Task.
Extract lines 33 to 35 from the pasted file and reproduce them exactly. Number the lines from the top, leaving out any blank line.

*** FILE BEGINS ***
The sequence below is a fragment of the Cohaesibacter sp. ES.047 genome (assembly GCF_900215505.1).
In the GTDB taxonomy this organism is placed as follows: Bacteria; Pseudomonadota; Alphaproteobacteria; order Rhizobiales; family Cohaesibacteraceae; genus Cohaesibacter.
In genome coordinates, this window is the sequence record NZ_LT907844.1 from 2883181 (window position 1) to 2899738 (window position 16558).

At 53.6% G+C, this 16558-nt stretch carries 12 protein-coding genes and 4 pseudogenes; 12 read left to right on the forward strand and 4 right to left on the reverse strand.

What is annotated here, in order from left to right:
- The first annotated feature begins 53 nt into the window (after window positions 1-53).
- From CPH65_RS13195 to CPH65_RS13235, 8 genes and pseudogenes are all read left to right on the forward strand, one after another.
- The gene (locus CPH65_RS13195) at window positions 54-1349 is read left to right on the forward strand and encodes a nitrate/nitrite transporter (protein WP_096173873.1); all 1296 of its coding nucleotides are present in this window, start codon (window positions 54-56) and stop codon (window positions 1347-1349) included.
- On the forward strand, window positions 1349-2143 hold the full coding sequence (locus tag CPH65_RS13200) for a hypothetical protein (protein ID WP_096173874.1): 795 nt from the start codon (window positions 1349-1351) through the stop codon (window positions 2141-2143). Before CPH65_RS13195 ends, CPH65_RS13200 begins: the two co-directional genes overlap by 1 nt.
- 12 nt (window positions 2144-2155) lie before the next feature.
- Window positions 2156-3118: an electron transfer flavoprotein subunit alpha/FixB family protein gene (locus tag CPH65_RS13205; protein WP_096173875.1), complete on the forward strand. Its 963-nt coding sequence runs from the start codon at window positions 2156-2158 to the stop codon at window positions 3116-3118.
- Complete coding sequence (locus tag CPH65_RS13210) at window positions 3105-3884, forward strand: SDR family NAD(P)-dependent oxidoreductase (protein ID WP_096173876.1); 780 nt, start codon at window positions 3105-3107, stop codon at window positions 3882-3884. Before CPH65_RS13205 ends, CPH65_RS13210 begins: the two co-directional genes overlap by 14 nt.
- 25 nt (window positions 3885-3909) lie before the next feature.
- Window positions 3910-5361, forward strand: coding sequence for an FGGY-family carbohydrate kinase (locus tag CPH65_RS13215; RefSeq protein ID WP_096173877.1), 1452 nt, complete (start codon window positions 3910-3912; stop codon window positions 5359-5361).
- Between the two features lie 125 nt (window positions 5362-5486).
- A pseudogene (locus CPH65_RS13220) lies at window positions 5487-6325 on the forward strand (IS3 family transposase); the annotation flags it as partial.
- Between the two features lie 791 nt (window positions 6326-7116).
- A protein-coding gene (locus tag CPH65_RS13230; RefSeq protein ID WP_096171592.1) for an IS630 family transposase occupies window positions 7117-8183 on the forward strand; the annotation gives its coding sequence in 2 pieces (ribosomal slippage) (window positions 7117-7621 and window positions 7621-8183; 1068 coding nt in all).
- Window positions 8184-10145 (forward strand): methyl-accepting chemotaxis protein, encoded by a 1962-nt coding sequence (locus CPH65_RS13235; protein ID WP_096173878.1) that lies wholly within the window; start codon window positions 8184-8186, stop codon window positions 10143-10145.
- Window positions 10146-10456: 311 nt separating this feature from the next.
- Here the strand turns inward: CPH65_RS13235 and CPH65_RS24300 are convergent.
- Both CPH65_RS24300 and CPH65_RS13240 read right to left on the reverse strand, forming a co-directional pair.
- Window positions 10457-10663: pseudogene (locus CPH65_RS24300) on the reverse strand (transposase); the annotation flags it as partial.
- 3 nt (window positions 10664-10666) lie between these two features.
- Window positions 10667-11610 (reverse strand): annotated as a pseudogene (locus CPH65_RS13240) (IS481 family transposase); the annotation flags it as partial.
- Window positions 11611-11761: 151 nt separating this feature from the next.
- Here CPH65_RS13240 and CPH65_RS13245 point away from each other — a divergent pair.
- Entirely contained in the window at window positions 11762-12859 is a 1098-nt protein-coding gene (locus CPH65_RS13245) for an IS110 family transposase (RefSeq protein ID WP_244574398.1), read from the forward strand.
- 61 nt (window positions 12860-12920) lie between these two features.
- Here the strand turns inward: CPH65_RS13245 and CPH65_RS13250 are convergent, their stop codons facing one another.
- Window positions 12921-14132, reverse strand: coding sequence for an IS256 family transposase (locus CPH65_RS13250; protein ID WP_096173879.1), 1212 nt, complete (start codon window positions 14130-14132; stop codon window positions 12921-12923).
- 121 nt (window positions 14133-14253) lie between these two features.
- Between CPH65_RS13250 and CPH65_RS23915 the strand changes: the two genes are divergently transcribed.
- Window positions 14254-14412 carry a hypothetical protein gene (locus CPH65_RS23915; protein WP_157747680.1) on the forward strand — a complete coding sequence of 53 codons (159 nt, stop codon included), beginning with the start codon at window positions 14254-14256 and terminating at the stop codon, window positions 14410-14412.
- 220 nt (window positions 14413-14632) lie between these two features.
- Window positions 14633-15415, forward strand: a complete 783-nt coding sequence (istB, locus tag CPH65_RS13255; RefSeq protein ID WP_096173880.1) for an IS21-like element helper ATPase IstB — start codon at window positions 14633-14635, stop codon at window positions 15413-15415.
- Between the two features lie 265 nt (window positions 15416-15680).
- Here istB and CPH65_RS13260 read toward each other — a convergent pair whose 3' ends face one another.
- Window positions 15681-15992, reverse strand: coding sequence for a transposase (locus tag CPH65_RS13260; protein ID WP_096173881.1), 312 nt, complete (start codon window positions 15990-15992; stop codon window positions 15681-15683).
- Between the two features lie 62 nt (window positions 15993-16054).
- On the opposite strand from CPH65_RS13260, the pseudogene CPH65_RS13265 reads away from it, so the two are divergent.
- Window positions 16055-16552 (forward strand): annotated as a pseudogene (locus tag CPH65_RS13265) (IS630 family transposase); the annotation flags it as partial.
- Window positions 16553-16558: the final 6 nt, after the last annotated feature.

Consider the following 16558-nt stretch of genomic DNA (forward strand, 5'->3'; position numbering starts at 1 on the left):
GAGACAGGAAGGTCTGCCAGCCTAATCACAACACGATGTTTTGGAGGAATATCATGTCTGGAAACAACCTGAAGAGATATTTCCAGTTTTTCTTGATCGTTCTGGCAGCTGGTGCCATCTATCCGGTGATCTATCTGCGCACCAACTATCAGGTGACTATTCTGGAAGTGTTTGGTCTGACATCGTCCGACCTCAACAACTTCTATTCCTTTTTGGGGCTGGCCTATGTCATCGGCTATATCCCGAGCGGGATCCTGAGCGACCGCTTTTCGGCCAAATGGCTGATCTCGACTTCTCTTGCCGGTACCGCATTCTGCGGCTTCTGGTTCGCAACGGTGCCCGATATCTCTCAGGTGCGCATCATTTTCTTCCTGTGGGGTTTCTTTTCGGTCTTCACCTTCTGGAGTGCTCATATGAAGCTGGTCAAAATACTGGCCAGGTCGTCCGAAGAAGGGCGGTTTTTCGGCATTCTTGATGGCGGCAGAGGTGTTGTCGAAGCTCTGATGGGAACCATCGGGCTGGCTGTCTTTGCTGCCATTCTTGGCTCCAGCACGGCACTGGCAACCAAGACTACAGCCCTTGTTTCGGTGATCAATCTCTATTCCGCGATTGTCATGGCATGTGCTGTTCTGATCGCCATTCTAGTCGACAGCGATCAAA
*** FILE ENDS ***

- Between CPH65_RS13250 and CPH65_RS23915 the strand changes: the two genes are divergently transcribed.
- Window positions 14254-14412 carry a hypothetical protein gene (locus CPH65_RS23915; protein WP_157747680.1) on the forward strand — a complete coding sequence of 53 codons (159 nt, stop codon included), beginning with the start codon at window positions 14254-14256 and terminating at the stop codon, window positions 14410-14412.
- 220 nt (window positions 14413-14632) lie between these two features.